A rail consultant asked by the Liberal Party to assess the ACT government’s light rail project says it will cost $915 million and is not viable.
Consultant Bob Nairn conducted a cost-benefit analysis of the Gungahlin-to-city tram line and concluded it fell well short of being economically or financially viable.
“At this stage of Canberra’s development it does not appear to be possible to achieve an adequate financial result and it is highly unlikely that any equity partner would express an interest in the project,” he concludes.
The government's full business plan is yet to be completed, but Mr Nairn calculates it would need to borrow $915 million for construction and a fleet of trams, costing $4.81 million each.
His analysis keeps it simple. It assumes the government borrows the entire sum, which covers the costs of the track, the trams and construction, and repays the loan at 5 per cent interest over 15 years.
Mr Nairn takes into account the costs of repaying the loan and operating the line, and loss of income from bus fares, then factors in the income from tram fares and other benefits. These include higher property rates, savings on the bus fleet, savings on road construction and maintenance.
Other savings come from less carpark construction, fewer road accidents, shorter travel times and pollution benefits.
Mr Nairn assumes a tram fare of $4, plus 10 cents for every kilometre after the first. He also tested the numbers with a fare of $5 a ride – but says this still could not make the project viable.
He comes up with a benefit to cost ratio of 0.43, indicating the project has significantly more costs than benefits. A benefit-to-cost ratio greater than 1 shows more benefits than costs, but Mr Nairn comments that few projects are funded with a benefit-cost ratio of less than 2. Usually 2.5 is expected.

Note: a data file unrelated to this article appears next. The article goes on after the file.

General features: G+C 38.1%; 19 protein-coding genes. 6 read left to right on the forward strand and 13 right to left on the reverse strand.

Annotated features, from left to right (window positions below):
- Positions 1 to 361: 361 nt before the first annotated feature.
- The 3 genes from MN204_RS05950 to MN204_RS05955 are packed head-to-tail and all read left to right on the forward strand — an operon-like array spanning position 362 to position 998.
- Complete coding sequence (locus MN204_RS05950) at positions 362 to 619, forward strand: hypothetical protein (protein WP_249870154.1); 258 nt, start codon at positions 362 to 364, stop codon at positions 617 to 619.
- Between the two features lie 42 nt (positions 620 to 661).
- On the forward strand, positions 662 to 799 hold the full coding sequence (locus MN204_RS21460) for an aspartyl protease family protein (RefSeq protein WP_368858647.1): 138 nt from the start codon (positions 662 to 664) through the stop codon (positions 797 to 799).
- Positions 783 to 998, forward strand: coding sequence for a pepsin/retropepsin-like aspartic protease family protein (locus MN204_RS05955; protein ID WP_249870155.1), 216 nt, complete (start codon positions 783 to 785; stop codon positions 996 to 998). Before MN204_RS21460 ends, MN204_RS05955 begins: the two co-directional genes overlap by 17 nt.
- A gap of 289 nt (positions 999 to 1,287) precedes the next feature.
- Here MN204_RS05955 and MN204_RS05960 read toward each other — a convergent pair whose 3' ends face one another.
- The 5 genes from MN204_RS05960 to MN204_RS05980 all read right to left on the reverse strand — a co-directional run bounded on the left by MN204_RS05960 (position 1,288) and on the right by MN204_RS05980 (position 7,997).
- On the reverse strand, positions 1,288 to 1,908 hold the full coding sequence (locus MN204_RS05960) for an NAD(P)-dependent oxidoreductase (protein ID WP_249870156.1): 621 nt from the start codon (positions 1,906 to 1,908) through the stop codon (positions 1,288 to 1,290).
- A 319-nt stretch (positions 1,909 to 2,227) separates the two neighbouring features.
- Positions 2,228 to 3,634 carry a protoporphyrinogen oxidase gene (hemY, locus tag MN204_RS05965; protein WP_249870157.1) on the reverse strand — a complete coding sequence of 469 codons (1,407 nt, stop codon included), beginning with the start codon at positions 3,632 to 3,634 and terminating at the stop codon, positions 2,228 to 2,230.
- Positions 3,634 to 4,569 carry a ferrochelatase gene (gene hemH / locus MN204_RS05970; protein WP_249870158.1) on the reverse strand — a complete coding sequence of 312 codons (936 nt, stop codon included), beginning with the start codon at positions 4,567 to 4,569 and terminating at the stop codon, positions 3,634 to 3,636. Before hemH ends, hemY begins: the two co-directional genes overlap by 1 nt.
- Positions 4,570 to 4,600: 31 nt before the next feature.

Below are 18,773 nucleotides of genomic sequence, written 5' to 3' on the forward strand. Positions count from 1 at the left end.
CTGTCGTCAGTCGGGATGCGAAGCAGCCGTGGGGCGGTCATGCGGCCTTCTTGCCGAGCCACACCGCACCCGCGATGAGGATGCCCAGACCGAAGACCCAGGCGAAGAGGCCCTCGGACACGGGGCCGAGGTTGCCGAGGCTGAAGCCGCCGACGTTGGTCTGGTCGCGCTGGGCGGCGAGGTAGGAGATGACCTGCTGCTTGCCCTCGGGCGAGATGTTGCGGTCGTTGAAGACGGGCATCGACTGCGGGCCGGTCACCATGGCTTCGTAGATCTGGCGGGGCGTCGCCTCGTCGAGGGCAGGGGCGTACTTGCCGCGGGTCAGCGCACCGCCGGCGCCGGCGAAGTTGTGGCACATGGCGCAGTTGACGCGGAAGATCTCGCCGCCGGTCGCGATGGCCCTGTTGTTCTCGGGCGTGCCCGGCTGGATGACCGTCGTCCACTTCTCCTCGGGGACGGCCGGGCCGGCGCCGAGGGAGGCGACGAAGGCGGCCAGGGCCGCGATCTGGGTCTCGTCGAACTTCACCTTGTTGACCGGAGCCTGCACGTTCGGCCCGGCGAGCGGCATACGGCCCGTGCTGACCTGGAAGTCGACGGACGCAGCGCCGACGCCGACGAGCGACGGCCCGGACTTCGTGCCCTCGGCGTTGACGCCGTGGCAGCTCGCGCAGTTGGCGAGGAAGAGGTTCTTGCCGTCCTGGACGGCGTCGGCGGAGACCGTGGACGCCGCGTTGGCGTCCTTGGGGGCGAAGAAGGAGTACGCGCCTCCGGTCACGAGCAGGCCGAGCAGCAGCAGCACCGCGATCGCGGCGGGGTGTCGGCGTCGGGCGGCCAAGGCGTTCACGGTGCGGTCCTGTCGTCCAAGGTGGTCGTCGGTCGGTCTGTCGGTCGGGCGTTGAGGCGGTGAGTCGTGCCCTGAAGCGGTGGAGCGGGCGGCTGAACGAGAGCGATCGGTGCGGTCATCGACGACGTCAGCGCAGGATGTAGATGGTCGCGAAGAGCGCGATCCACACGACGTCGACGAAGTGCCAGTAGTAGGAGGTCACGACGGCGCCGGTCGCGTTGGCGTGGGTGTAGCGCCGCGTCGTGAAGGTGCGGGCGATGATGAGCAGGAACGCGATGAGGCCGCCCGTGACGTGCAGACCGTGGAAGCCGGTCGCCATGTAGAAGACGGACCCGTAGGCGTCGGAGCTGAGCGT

He finds the line would have a considerable effect on ACTION bus services, causing falls in passenger numbers, fewer viable bus routes and job losses.
Mr Nairn has not taken into account the expected increase in passenger numbers the government is factoring in as a result of its massive land development in the Northbourne corridor.
He describes his analysis as a "brief report" and includes the caveat that while patronage and operating estimates reflects best practice, the cost of building and operating the tram line are not known and are based on the cost of similar projects elsewhere.
He based his calculation of cost on "recent relevant" light rail projects in the United States – in Houston, Minneapolis, Virginia, California, and Arizona, which averaged $US29.4 million a kilometre. Converted to today’s dollars and to Australian dollars, the cost would be $44 million a kilometre, but Mr Nairn has adjusted the total to reflect that some of the US tracks were single direction.
He assumed a cost per tram of $4.8 million, also based on the US projects.
ACT Chief Minister Katy Gallagher said on Wednesday the government would not support a total cost significantly greater than $614 million, adjusted to today's dollars.
The government expects construction to begin by 2016.
Mr Nairn is a retired traffic and transport planning consultant. He also specialises in transport economics.
Based in Canberra, he contributed to an Infrastructure Australia application for the light rail project and has also worked on Sydney's light rail network.
He was involved in light rail feasibility studies for public-private partnerships at Busan Airport and in the city of Uijeongbu in South Korea.
The Canberra Times is yet to speak to Mr Nairn about his report or his $19,000 consultancy to the Canberra Liberals, which includes other work on light rail projects.